The diagram shows the topology of a registry. A registry contains multiple repositories containing images. Each repository contains a set of blobs. An “image” is actually a manifest that refers to a sequence of blobs that make up the image. Tags are labels used to name manifests. A tag can only point to a single manifest but multiple tags can point to the same manifest.

Image reference

An image is identified by an image reference. This image reference provides a human-readable way to address images and is composed of a few components:

  • Registry - The URL to reach the registry server. By default, this registry would be Docker Hub (registry.hub.docker.com).

  • Repository - Also known as the namespace, repositories help organize images into their own “directories” on the registry. Authentication applies on a per-repository basis. When the registry is Docker Hub, the default repository prefix for a single-level repository is library/ (for example, busybox refers to library/busybox).

  • Tag - Each image within a repository is addressable by the digest of its manifest. However, digests can be difficult to manage and is not human-friendly. Tags can be set to point to specific digests to more conveniently identify specific images. These tags can also be reassigned to different digests as well. A specific image can also have multiple tags pointing to it. Each new manifest must go under a specific tag and the default tag is latest.

For example, consider the following image reference: openjdk:8-jre-alpine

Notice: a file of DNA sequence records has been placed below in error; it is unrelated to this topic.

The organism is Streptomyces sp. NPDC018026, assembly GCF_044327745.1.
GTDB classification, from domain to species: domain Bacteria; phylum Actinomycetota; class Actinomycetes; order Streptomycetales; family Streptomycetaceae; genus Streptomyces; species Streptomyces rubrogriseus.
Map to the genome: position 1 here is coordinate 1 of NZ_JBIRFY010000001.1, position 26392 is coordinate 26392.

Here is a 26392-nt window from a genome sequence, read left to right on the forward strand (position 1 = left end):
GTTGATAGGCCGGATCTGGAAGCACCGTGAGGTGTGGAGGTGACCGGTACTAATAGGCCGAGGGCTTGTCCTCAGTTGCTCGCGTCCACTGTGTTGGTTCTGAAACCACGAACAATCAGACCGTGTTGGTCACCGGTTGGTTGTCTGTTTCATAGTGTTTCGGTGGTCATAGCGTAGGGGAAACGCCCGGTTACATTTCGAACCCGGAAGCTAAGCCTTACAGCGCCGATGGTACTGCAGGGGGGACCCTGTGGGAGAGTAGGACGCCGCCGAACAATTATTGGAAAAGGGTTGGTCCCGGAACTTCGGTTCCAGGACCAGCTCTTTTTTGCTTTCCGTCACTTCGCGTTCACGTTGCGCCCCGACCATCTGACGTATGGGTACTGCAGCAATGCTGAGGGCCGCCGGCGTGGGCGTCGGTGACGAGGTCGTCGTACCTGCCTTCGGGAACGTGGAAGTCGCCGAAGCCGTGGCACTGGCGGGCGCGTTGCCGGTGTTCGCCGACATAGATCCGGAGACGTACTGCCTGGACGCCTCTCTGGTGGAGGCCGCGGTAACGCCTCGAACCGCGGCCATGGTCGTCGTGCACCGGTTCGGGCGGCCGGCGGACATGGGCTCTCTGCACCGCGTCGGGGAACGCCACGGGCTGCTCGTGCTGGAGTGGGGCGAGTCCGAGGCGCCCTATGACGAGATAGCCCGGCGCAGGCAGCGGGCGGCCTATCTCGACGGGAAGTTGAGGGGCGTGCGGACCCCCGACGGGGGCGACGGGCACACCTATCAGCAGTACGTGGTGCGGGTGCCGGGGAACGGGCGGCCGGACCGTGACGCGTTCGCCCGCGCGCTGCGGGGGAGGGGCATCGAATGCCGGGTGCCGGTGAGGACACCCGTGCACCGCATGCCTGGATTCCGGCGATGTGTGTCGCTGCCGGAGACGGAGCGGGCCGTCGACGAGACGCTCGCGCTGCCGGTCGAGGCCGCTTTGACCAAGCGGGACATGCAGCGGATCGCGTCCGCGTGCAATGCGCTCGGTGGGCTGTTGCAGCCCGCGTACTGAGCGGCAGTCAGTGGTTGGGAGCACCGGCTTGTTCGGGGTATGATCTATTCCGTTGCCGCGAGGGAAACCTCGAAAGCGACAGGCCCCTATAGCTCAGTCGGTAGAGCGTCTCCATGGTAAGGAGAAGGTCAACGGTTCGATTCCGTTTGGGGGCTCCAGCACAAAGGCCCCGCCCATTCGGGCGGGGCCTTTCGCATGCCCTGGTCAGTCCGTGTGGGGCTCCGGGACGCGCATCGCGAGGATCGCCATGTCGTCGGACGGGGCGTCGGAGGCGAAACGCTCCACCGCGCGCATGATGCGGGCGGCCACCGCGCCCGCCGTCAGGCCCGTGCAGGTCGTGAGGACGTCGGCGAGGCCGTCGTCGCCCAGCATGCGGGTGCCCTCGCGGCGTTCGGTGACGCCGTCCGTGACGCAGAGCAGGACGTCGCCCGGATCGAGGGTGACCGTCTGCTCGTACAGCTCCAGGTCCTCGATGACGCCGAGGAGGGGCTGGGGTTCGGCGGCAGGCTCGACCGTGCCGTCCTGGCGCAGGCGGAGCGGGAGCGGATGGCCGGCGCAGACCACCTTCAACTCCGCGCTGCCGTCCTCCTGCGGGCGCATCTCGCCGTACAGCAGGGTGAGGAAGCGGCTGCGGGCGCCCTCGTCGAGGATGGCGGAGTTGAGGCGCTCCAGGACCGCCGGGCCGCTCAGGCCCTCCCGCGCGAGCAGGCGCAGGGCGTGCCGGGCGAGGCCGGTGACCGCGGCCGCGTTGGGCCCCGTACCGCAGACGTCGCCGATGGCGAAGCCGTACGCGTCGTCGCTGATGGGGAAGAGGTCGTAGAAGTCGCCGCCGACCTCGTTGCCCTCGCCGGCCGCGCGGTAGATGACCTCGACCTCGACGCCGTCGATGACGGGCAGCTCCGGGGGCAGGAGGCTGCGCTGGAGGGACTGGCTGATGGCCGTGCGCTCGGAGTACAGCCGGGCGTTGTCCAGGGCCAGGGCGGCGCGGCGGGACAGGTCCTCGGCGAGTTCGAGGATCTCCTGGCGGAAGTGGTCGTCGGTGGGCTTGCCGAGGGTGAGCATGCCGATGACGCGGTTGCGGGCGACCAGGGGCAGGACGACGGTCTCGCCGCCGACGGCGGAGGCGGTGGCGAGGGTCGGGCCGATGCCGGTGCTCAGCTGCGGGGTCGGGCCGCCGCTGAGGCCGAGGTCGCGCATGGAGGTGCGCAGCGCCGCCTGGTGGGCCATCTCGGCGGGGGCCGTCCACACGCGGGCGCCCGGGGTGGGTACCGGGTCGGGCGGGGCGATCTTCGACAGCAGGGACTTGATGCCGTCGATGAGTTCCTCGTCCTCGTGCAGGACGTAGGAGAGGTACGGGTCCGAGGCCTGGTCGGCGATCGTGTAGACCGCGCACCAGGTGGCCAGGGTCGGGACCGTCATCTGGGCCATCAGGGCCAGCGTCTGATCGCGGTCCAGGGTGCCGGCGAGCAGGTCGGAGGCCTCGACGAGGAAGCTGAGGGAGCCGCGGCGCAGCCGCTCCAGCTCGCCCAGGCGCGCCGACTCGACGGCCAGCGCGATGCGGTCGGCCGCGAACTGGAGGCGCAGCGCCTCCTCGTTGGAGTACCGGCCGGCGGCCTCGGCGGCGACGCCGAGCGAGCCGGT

• Since there is no registry URL specified, the registry is by default Docker Hub. The repository component is specified as openjdk. Since the repository is only a single level and the registry is Docker Hub, the repository is actually resolved as library/openjdk. The tag component is specified after a colon. In this example, the tag is 8-jre-alpine. Although this tag is arbitrarily-defined, the maintainers of this repository chose to convey some information about the image through this tag. Here, this tag says that the specific image contains OpenJDK 8 with just the JRE (Java Runtime Environment) and Alpine (a tiny Linux distribution). Some other tags in the repository refer to the same image but contain more specific information, like 8u191-jre-alpine3.9. Other tags may be less specific, like jre, which, at the time of writing, refers to an OpenJDK 11 image with the JRE and Debian Stretch. This tag will most likely move to refer to newer OpenJDK versions as they become GA. The latest tag also refers to the latest stable, default image the maintainers believes users will find useful in most cases and will move the tag as new versions become stable. There are some general tips and best practices for managing tags for a repository.

TODO: Maybe explain some tips?

Consider another image reference: gcr.io/my-gcp-project/my-awesome-app/message-service:v1.2.3

  • The registry URL here is gcr.io, which is the server URL for Google Container Registry. The repository is my-gcp-project/my-awesome-app/message-service, which in GCR, means that the repository is on the my-gcp-project Google Cloud Platform project and under a my-awesome-app/message-service Google Cloud Storage subdirectory. The tag is v1.2.3, which is used to identify the version of the message-service this container image contains.

An image can also be referred to by its specific image digest, such as gcr.io/distroless/java@sha256:0430beea631408faa266e5d98d9c5dcc3c5f02c3ebc27a65d72bd281e3576097.